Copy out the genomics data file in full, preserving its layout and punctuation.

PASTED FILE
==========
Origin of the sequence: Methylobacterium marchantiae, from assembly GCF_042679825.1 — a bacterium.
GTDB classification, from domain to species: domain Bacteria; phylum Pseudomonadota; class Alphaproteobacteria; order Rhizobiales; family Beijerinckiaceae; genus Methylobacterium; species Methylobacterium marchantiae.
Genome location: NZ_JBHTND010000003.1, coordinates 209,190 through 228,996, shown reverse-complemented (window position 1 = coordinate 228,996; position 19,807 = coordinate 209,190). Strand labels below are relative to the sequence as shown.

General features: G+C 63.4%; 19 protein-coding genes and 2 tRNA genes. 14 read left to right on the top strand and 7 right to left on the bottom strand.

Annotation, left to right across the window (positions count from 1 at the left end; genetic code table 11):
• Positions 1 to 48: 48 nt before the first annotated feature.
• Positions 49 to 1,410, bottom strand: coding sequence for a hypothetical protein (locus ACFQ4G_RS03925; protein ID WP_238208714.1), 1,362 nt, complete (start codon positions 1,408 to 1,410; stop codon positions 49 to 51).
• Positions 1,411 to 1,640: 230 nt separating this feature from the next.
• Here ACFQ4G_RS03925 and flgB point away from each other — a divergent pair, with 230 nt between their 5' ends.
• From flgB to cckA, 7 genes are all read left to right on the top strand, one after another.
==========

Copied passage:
Origin of the sequence: Methylobacterium marchantiae, from assembly GCF_042679825.1 — a bacterium.
GTDB classification, from domain to species: domain Bacteria; phylum Pseudomonadota; class Alphaproteobacteria; order Rhizobiales; family Beijerinckiaceae; genus Methylobacterium; species Methylobacterium marchantiae.
Genome location: NZ_JBHTND010000003.1, coordinates 209,190 through 228,996, shown reverse-complemented (window position 1 = coordinate 228,996; position 19,807 = coordinate 209,190). Strand labels below are relative to the sequence as shown.

General features: G+C 63.4%; 19 protein-coding genes and 2 tRNA genes. 14 read left to right on the top strand and 7 right to left on the bottom strand.

Annotation, left to right across the window (positions count from 1 at the left end; genetic code table 11):
• Positions 1 to 48: 48 nt before the first annotated feature.
• Positions 49 to 1,410, bottom strand: coding sequence for a hypothetical protein (locus ACFQ4G_RS03925; protein ID WP_238208714.1), 1,362 nt, complete (start codon positions 1,408 to 1,410; stop codon positions 49 to 51).
• Positions 1,411 to 1,640: 230 nt separating this feature from the next.
• Here ACFQ4G_RS03925 and flgB point away from each other — a divergent pair, with 230 nt between their 5' ends.
• From flgB to cckA, 7 genes are all read left to right on the top strand, one after another.